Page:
Nonetheless, by New Year’s Day 1880, Edison was able to demonstrate his system to the public. Over the course of the next year, he and his staff worked feverishly to bring his system to a state of commercial introduction. In the process, he turned the Menlo Park laboratory into an R&D center, with an emphasis on development. By spring, the staff which previously consisted of some twelve or fifteen experimenters and machinists, was greatly expanded, at times reaching as many as sixty men. Work on the various component was delegated to new members of the staff and over the course of the year, work progressed on each element of the system, including the generator, meter, underground conductors, safety fuses, lamp fixtures and sockets, and the commercial bamboo-carbon filament. By the time all these ancillary components were developed and manufacturing underway in the spring of 1881, Edison had spent over $200,000 on research and development.  Commercial introduction required several thousand additional dollars of research as well as $500,000 to install the first central station system in downtown New York City, which opened on September 4, 1882, four years after Edison first began his research. Though he claimed merely to “have accomplished all I promised,” Edison had done even more by starting a new industry and reorganizing the process of invention.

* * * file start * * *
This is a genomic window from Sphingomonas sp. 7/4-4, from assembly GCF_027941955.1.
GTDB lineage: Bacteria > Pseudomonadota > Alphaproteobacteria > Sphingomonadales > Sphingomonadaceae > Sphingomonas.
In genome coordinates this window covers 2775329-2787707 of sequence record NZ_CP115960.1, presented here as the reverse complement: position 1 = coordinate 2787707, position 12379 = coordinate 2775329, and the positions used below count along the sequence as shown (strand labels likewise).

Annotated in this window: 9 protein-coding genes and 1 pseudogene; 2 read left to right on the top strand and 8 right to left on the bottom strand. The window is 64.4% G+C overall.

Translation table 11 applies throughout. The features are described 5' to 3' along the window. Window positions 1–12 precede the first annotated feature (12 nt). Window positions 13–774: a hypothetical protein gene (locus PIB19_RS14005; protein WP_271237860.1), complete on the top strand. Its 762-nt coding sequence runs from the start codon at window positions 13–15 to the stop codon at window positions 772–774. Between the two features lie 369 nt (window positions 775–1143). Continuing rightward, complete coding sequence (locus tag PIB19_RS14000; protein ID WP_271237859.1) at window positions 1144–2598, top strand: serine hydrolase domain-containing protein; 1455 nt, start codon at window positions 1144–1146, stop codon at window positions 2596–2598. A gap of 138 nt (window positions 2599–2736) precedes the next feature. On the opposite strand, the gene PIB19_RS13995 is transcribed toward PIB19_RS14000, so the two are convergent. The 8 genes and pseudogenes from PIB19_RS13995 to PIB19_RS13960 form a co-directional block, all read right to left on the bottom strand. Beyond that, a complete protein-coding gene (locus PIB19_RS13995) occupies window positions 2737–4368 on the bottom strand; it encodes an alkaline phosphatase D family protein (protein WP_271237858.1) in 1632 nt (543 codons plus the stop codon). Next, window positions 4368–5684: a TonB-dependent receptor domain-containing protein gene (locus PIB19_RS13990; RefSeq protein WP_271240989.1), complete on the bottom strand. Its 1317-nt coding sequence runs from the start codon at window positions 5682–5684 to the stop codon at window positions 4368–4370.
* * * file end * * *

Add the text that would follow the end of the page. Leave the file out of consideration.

Historian, Dr. Paul Israel, a former Californian, moved East to NJ over 30 years ago to do research for a book on Thomas Edison & the electric light. Today he is the Director and General Editor of the Thomas A. Edison Papers at Rutgers University, the New Jersey State University. 

The Thomas A. Edison Papers Project, a research center at Rutgers School of Arts and Sciences, is one of the most ambitious editing projects ever undertaken by an American university.